Never did the motorcycle thing, though. I knew maybe three dudes into motorcycles back then, and they were all crazier than me. I’d do a lot of moving around over the next decade and the truck seemed to make more sense.

      • SAO’ Says:

        My granddad told me, thanks to our Gaelic blood, there’s whiskey, hand guns, and motorcycles, and you can pick one.

  7. khal spencer Says:

    Apparently the time weighted fatality rate for motorcyclists is about ten times what it is for bicyclists and cage drivers, who have about the same rate. Then again, I know how I rode as a young man, saw how those young soldiers and sailors rode in Honolulu, and the results are not surprising. A mistake in a car and as O’G says above, the car gets destroyed and maybe you lose the license. A mistake on a speeding crotch rocket and you might as well be wearing one of those Japanese kamikaze bandanas.

    I knew Spectrum Cycles’ Tom Kellogg as a classmate at the U of Rochester, class of 1976. Was a nice guy then and now and everything in between. We did some weird shit on motorbikes in college, including a motorcycle streak during the dorm room drawings in ’75. Tom used to motocross or something similar until he crashed and wrecked a vocal cord. Decided bicycles were less likely to do a repeat performance.

    As my Motorcycle Safety Instructor told us: Your bike is always trying to kill you. Its your job to stop it from doing so.

    Now, off for a bicycle ride.

    • Shawn Says:

      I remember my first visit to Honolulu where my brother and I rented mopeds and raced through traffic with angels on our shoulders and the devil on the throttle. A couple of years later when I lived there, racing through traffic continued although the moped was replaced by a road bike. Add in a little ale from the Harbor Pub and getting home was an exciting task for that angel on my shoulder.

      Interesting to read about Scowcroft. I was aware that he was instrumental in giving guidance to Bush senior. I have a lot more respect for him after reading that he was against W. Bush’s invasion of Iraq.

      I went out for a ride yesterday. The outbound headwind was only touching on 28 mph. It’s calm and clear now. I need to do as Khal and roll out the door on the bike before the wind machine fires up again.

  8. khal spencer Says:

    In other news,

  9. Dale Says:

    “My Dogs are Barking” got me thinking about the late John Prine especially about “Peaceful Waters”.

  10. mooremediaone Says:

    Late to the party on your post, but I started hiking too – since I committed to a Sierra backpacking trip I had to put down the wheels and lace up the boots.

    I found that I rather liked it, and realized that no matter how bike-strong my legs are – unless I keep walking – my hiking legs are mush.

    I’ve returned from the high sierra, where my legs did pretty well. As did the respite from the days media madness. Imagine, a whole week of no news – yes such places do exist:

    Keep the rubber side down, be it knobby or lugged!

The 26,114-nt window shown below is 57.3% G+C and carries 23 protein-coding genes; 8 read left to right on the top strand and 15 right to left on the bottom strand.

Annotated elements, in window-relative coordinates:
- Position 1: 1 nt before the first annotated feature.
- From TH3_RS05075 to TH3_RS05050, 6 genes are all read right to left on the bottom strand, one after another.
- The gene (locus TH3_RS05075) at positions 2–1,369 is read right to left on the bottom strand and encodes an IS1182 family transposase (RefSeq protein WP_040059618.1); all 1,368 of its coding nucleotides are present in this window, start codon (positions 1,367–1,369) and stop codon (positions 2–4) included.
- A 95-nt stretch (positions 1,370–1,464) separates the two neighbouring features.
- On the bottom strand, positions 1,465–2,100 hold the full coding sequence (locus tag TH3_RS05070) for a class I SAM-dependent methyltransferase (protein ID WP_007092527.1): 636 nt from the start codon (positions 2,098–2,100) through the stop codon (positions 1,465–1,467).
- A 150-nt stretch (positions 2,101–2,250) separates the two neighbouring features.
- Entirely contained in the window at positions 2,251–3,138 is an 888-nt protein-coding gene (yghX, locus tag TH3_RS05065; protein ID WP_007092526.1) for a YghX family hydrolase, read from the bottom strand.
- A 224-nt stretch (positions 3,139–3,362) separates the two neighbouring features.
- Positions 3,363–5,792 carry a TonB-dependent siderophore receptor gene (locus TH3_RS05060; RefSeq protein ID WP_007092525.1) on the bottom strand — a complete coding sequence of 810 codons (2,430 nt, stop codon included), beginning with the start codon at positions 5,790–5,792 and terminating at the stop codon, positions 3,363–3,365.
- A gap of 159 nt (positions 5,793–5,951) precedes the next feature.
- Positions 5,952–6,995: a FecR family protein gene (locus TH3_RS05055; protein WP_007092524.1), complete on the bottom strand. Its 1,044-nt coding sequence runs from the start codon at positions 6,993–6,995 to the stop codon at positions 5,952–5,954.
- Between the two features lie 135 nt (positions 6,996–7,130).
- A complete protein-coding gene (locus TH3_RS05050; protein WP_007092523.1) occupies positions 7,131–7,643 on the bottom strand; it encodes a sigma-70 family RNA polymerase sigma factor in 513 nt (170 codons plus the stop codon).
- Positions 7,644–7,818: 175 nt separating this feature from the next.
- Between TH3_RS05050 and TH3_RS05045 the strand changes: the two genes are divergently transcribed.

• Patrick O'Grady Says:

      Now that looks like a high old time. That country is a lot greener than ours — around El Rancho Pendejo it’s mostly sharp rocks, sharper plants, sand, and pea gravel.

      I just spent a couple sunbaked hours trying to locate the Candelaria Bench Trail, a short, steep, unmarked hike that’s right out our front door. I’m pretty sure I got it right this time, and hoo-boy, it’s hard to decide which is sketchier, going up or coming down. The glaciers are long gone, and the only lakes en route will consist of one’s own blood, toil, tears, and sweat.

      Still fun, though. I’m starting to prefer hiking to running.

      I use a small Gregory Miwok 18 day pack with a 2-liter hydration bladder for these little jaunts. I expect you guys were going a little bigger for a week in the boonies. What did you use for packs?

      • mooremediaone Says:

        Hey Pat,
        Our gang had all kinds of packs for a week’s worth of adventure.

        Everything from a new/modern REI ultra light weight internal frame pack to my vintage Kelty Trekker external frame dinosaur from 1994.

        It’s on it’s second harness setup – and since it’s still fairly comfy with 45lbs (yeah, right) I’ve yet to trade it in.

        And don’t get me started on my Zamberlan leather boots from around the same era. Second pair of Vibram’s have been professionally applied.

        I don’t feel old, but I’m truly enrolled in the old school for sure.

        Happy trails!

      • Patrick O'Grady Says:

        The new tents, bags, and backpacks are unreal. I still love my old North Face Expedition-25 tent, but I’d hate to fetch the sonofabitch more than about 25 meters. Its last outing was from the Subaru to the campsite, about a dozen paces. It’s a motel in a sack, is what.

        I just sold a Gregory Palisade Plus that shared a birthday with your Kelty. It was about four times as much pack as I needed at the time; as I recall, we got some sort of bro deal from a shop that happened to employ Herself. My eyes (and her discount) were definitely bigger than my back and legs.

        I’m looking at a Gregory Stout or Paragon now, something in the 45L range. I’m not quite sure why. Maybe just in case I need to leg it for the hills come November with the Marmot bag and Big Agnes tent?